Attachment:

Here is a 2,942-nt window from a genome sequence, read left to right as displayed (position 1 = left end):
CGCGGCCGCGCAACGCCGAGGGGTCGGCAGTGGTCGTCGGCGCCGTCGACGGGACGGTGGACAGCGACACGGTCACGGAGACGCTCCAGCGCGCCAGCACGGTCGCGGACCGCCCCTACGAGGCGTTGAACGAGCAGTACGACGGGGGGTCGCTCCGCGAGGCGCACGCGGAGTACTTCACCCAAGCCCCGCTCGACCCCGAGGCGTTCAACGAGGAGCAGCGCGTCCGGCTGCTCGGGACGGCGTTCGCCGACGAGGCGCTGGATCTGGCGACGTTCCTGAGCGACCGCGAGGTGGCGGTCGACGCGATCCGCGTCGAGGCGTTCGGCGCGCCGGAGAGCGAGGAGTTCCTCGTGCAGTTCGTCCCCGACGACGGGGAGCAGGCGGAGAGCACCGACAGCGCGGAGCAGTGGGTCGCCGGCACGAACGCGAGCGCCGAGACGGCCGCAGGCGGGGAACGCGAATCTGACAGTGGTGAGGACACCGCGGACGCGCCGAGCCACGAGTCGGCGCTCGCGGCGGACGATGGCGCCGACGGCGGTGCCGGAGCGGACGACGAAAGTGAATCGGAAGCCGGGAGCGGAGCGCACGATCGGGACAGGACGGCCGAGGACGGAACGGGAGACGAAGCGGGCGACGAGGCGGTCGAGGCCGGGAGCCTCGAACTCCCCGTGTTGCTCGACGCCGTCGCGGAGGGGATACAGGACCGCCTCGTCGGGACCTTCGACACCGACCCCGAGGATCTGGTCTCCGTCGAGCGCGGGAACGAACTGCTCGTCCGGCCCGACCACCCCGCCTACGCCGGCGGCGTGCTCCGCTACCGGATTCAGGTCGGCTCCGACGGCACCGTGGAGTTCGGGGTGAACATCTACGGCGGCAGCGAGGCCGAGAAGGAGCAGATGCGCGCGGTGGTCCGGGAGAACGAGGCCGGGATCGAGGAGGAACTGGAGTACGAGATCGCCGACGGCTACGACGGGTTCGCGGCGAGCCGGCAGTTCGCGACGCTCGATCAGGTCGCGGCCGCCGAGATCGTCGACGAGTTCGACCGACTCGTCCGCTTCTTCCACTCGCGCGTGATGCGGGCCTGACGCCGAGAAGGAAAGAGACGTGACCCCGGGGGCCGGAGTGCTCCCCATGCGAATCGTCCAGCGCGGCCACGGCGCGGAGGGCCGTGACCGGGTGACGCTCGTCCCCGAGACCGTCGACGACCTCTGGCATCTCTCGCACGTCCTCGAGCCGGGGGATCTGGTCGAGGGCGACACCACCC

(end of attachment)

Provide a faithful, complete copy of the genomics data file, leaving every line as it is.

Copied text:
Here is a 2,942-nt window from a genome sequence, read left to right as displayed (position 1 = left end):
CGCGGCCGCGCAACGCCGAGGGGTCGGCAGTGGTCGTCGGCGCCGTCGACGGGACGGTGGACAGCGACACGGTCACGGAGACGCTCCAGCGCGCCAGCACGGTCGCGGACCGCCCCTACGAGGCGTTGAACGAGCAGTACGACGGGGGGTCGCTCCGCGAGGCGCACGCGGAGTACTTCACCCAAGCCCCGCTCGACCCCGAGGCGTTCAACGAGGAGCAGCGCGTCCGGCTGCTCGGGACGGCGTTCGCCGACGAGGCGCTGGATCTGGCGACGTTCCTGAGCGACCGCGAGGTGGCGGTCGACGCGATCCGCGTCGAGGCGTTCGGCGCGCCGGAGAGCGAGGAGTTCCTCGTGCAGTTCGTCCCCGACGACGGGGAGCAGGCGGAGAGCACCGACAGCGCGGAGCAGTGGGTCGCCGGCACGAACGCGAGCGCCGAGACGGCCGCAGGCGGGGAACGCGAATCTGACAGTGGTGAGGACACCGCGGACGCGCCGAGCCACGAGTCGGCGCTCGCGGCGGACGATGGCGCCGACGGCGGTGCCGGAGCGGACGACGAAAGTGAATCGGAAGCCGGGAGCGGAGCGCACGATCGGGACAGGACGGCCGAGGACGGAACGGGAGACGAAGCGGGCGACGAGGCGGTCGAGGCCGGGAGCCTCGAACTCCCCGTGTTGCTCGACGCCGTCGCGGAGGGGATACAGGACCGCCTCGTCGGGACCTTCGACACCGACCCCGAGGATCTGGTCTCCGTCGAGCGCGGGAACGAACTGCTCGTCCGGCCCGACCACCCCGCCTACGCCGGCGGCGTGCTCCGCTACCGGATTCAGGTCGGCTCCGACGGCACCGTGGAGTTCGGGGTGAACATCTACGGCGGCAGCGAGGCCGAGAAGGAGCAGATGCGCGCGGTGGTCCGGGAGAACGAGGCCGGGATCGAGGAGGAACTGGAGTACGAGATCGCCGACGGCTACGACGGGTTCGCGGCGAGCCGGCAGTTCGCGACGCTCGATCAGGTCGCGGCCGCCGAGATCGTCGACGAGTTCGACCGACTCGTCCGCTTCTTCCACTCGCGCGTGATGCGGGCCTGACGCCGAGAAGGAAAGAGACGTGACCCCGGGGGCCGGAGTGCTCCCCATGCGAATCGTCCAGCGCGGCCACGGCGCGGAGGGCCGTGACCGGGTGACGCTCGTCCCCGAGACCGTCGACGACCTCTGGCATCTCTCGCACGTCCTCGAGCCGGGGGATCTGGTCGAGGGCGACACCACCC